Get Email Updates!

Concentration of CO2 in the Atmosphere

Pathways

Artwork courtesy of Joyce Dutka.

David Fried

In a hectic world, I like to be surrounded by plants as I walk along, tasting, breathing it all in.

Like a bee visiting flowers, I walk the pathways between the plants.

When I walk around the farm, one path takes me from the blueberries to the grapes. Another path leads around the pond to the paw paw patch. If I go the other way, I happen upon the haskaps.

If I were a bear, I would think that I had stumbled into bear heaven. There is so much fruit to eat. All I have to do is turn this way or that way, and a new path will bring me to the farmhouse blackberries. When I ramble through the birch tree opening along a short forest path, I enter the hidden meadow, full of ripe raspberries, asparagus and plums.

“Lord well I was born a rambling man, trying to make a livin’ and doing the best I can…” The Allman brothers sang this in the mid-70s. I took it to heart. I am motivated to plant new fruit groves here and there on the farm, and I always connect them with winding paths. Many a farm manager has told me I am ridiculous. Farms have to be run efficiently with rows in straight lines. We need to make use of all the space. Curves and rambling paths take away precious time and make us do more maintenance than we need to. My grandfather, Papa Ben, taught me “the shortest route between two points is a straight line.” He was right, of course, but it also meant that we had to sit through a lot of traffic lights and noise and boring store signs, because the shortest way is not always the quickest or the most interesting.

For years now I actually work the curves into the layout plan. If I am on a forest or mountain hike and the trail is straight for a while, this is the boring part of the hike. I like to keep exploring, not knowing what will be around the next bend. While I lay out the straight rows of grape vines and blueberries for easy mowing and mulching, each of these groves are connected by meandering paths. The whole farm is like this. It feels good. We walk along the edge of the elderberries, cross the brook and see the tall seaberries with their bright orange juicy fruit on one side of the path. Across the path gooseberries grow, shorter, more compact with light purple baby beach ball fruit.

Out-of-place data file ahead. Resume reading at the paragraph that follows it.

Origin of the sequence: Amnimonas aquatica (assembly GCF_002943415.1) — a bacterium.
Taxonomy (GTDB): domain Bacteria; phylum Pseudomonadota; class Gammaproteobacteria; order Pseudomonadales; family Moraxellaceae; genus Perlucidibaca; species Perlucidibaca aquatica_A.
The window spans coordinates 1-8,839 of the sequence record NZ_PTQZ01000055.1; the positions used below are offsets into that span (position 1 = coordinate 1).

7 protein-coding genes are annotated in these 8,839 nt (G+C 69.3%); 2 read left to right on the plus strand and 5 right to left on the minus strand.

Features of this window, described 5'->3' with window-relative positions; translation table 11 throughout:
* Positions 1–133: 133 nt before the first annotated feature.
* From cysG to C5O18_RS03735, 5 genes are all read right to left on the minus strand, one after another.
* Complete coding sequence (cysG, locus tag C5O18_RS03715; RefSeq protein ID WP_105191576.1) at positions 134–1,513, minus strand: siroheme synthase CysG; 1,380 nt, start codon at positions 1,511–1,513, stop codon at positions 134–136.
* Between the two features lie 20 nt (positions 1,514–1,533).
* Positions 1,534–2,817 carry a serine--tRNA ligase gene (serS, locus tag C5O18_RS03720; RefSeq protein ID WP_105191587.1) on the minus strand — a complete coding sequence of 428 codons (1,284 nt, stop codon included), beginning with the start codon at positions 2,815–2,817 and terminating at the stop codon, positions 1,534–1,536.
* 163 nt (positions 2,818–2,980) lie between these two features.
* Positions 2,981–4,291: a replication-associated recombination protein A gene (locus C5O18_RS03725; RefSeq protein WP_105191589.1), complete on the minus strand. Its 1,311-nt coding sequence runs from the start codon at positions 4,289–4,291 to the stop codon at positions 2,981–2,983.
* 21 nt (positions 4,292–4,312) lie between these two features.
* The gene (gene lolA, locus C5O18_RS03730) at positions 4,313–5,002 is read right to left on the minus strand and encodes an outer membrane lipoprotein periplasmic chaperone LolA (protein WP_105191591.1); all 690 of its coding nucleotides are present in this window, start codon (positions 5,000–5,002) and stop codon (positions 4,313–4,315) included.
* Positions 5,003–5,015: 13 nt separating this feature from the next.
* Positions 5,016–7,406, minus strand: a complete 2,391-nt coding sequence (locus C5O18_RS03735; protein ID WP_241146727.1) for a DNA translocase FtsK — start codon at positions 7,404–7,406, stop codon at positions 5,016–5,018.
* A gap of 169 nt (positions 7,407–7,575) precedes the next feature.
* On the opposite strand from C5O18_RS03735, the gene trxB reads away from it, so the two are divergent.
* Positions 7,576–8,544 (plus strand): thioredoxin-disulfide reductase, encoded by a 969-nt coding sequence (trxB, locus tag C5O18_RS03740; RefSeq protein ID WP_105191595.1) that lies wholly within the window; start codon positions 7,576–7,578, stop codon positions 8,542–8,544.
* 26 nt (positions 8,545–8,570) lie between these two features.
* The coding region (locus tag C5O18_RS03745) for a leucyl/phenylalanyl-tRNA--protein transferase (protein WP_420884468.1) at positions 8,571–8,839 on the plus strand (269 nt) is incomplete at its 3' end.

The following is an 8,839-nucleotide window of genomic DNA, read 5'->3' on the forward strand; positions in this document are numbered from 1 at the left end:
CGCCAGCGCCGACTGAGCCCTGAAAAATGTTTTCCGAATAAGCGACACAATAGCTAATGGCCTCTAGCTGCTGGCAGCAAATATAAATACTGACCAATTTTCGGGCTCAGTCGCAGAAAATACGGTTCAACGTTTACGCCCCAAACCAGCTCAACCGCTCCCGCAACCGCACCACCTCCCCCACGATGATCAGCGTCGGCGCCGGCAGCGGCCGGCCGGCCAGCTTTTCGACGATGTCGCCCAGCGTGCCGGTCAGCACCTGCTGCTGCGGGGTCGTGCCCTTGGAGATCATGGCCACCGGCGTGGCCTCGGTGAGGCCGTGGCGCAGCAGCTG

We want to walk down paths together as a family, as a people, as a country, as a part of a wondrous world. We want to walk down paths that are interesting, inspiring, that give life. As a member of the North American Fruit Explorers, I am always looking for that new volunteer promising berry plant growing, seeded by birds and never existing before in the history of the world. Or the easy to crack and delicious and nutritious nut planted by squirrels. I wake up in the morning and start out on my path. Tasting. Observing. Listening.

A friend told me when he came to visit, he saw me walking up one of these pathways and right behind me was a skunk following behind at about the same pace. So many enjoy this nonlinear experience. Soft field grass pressed by moose, deer, and a hundred dancing chipmunks, all going about their day.

The old timers say, “The best fertilizer is a gardener’s footsteps.” It’s about caring, nurturing, being sensitive to what is around us, plant or animal or smooth stone. Somewhat like the old player piano that has a lever to crank around and around so music will flow for a while, the winding pathways get me where I need to be.

David Fried, Elmore, Vermont , August 2020

Leave a Reply

You can use these HTML tags

<a href="" title=""> <abbr title=""> <acronym title=""> <b> <blockquote cite=""> <cite> <code> <del datetime=""> <em> <i> <q cite=""> <s> <strike> <strong>